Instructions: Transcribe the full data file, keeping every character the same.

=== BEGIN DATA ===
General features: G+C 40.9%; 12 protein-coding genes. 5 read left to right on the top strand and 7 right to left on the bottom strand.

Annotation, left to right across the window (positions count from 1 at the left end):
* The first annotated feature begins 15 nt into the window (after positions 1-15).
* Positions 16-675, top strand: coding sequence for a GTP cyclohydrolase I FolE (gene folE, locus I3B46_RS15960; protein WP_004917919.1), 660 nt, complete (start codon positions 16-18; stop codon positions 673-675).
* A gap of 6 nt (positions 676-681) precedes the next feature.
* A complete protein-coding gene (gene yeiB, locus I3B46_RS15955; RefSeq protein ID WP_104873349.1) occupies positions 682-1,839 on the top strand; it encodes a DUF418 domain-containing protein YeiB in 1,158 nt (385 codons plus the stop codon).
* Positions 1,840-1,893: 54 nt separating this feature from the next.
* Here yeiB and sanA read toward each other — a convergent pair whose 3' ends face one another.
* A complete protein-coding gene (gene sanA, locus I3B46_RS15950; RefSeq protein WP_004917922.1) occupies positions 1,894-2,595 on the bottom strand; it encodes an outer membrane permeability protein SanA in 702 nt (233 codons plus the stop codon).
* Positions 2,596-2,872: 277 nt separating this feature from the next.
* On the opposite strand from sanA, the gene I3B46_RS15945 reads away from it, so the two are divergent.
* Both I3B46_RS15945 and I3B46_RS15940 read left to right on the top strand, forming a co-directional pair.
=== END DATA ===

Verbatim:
General features: G+C 40.9%; 12 protein-coding genes. 5 read left to right on the top strand and 7 right to left on the bottom strand.

Annotation, left to right across the window (positions count from 1 at the left end):
* The first annotated feature begins 15 nt into the window (after positions 1-15).
* Positions 16-675, top strand: coding sequence for a GTP cyclohydrolase I FolE (gene folE, locus I3B46_RS15960; protein WP_004917919.1), 660 nt, complete (start codon positions 16-18; stop codon positions 673-675).
* A gap of 6 nt (positions 676-681) precedes the next feature.
* A complete protein-coding gene (gene yeiB, locus I3B46_RS15955; RefSeq protein ID WP_104873349.1) occupies positions 682-1,839 on the top strand; it encodes a DUF418 domain-containing protein YeiB in 1,158 nt (385 codons plus the stop codon).
* Positions 1,840-1,893: 54 nt separating this feature from the next.
* Here yeiB and sanA read toward each other — a convergent pair whose 3' ends face one another.
* A complete protein-coding gene (gene sanA, locus I3B46_RS15950; RefSeq protein WP_004917922.1) occupies positions 1,894-2,595 on the bottom strand; it encodes an outer membrane permeability protein SanA in 702 nt (233 codons plus the stop codon).
* Positions 2,596-2,872: 277 nt separating this feature from the next.
* On the opposite strand from sanA, the gene I3B46_RS15945 reads away from it, so the two are divergent.
* Both I3B46_RS15945 and I3B46_RS15940 read left to right on the top strand, forming a co-directional pair.